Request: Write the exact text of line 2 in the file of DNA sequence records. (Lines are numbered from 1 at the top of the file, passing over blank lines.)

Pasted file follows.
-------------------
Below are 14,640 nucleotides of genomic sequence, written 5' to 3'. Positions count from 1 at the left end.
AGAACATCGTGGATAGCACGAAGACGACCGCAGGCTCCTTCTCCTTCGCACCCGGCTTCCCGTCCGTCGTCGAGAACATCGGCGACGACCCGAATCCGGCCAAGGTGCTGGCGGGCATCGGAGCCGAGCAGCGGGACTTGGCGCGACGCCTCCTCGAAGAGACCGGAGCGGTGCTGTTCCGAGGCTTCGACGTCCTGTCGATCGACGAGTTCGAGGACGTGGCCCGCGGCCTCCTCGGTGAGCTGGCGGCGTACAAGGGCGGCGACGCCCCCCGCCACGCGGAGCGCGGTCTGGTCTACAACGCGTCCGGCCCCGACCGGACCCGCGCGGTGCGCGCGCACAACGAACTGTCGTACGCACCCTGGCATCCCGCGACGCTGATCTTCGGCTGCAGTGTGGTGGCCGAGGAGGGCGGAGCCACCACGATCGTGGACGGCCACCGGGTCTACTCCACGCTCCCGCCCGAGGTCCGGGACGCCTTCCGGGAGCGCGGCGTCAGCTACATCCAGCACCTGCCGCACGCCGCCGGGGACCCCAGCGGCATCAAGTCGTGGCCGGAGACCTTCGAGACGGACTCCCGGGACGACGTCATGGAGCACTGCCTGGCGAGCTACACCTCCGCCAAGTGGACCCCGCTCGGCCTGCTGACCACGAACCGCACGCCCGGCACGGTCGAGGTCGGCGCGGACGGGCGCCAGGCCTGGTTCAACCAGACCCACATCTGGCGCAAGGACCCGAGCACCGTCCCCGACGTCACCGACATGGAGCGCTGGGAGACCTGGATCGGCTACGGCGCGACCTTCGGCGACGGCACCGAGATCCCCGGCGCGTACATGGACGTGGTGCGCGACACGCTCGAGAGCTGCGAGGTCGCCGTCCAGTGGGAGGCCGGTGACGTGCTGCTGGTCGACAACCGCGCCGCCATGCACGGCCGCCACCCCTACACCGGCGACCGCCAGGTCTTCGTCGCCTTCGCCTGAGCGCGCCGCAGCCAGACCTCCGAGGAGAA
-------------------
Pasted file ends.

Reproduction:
AGAACATCGTGGATAGCACGAAGACGACCGCAGGCTCCTTCTCCTTCGCACCCGGCTTCCCGTCCGTCGTCGAGAACATCGGCGACGACCCGAATCCGGCCAAGGTGCTGGCGGGCATCGGAGCCGAGCAGCGGGACTTGGCGCGACGCCTCCTCGAAGAGACCGGAGCGGTGCTGTTCCGAGGCTTCGACGTCCTGTCGATCGACGAGTTCGAGGACGTGGCCCGCGGCCTCCTCGGTGAGCTGGCGGCGTACAAGGGCGGCGACGCCCCCCGCCACGCGGAGCGCGGTCTGGTCTACAACGCGTCCGGCCCCGACCGGACCCGCGCGGTGCGCGCGCACAACGAACTGTCGTACGCACCCTGGCATCCCGCGACGCTGATCTTCGGCTGCAGTGTGGTGGCCGAGGAGGGCGGAGCCACCACGATCGTGGACGGCCACCGGGTCTACTCCACGCTCCCGCCCGAGGTCCGGGACGCCTTCCGGGAGCGCGGCGTCAGCTACATCCAGCACCTGCCGCACGCCGCCGGGGACCCCAGCGGCATCAAGTCGTGGCCGGAGACCTTCGAGACGGACTCCCGGGACGACGTCATGGAGCACTGCCTGGCGAGCTACACCTCCGCCAAGTGGACCCCGCTCGGCCTGCTGACCACGAACCGCACGCCCGGCACGGTCGAGGTCGGCGCGGACGGGCGCCAGGCCTGGTTCAACCAGACCCACATCTGGCGCAAGGACCCGAGCACCGTCCCCGACGTCACCGACATGGAGCGCTGGGAGACCTGGATCGGCTACGGCGCGACCTTCGGCGACGGCACCGAGATCCCCGGCGCGTACATGGACGTGGTGCGCGACACGCTCGAGAGCTGCGAGGTCGCCGTCCAGTGGGAGGCCGGTGACGTGCTGCTGGTCGACAACCGCGCCGCCATGCACGGCCGCCACCCCTACACCGGCGACCGCCAGGTCTTCGTCGCCTTCGCCTGAGCGCGCCGCAGCCAGACCTCCGAGGAGAA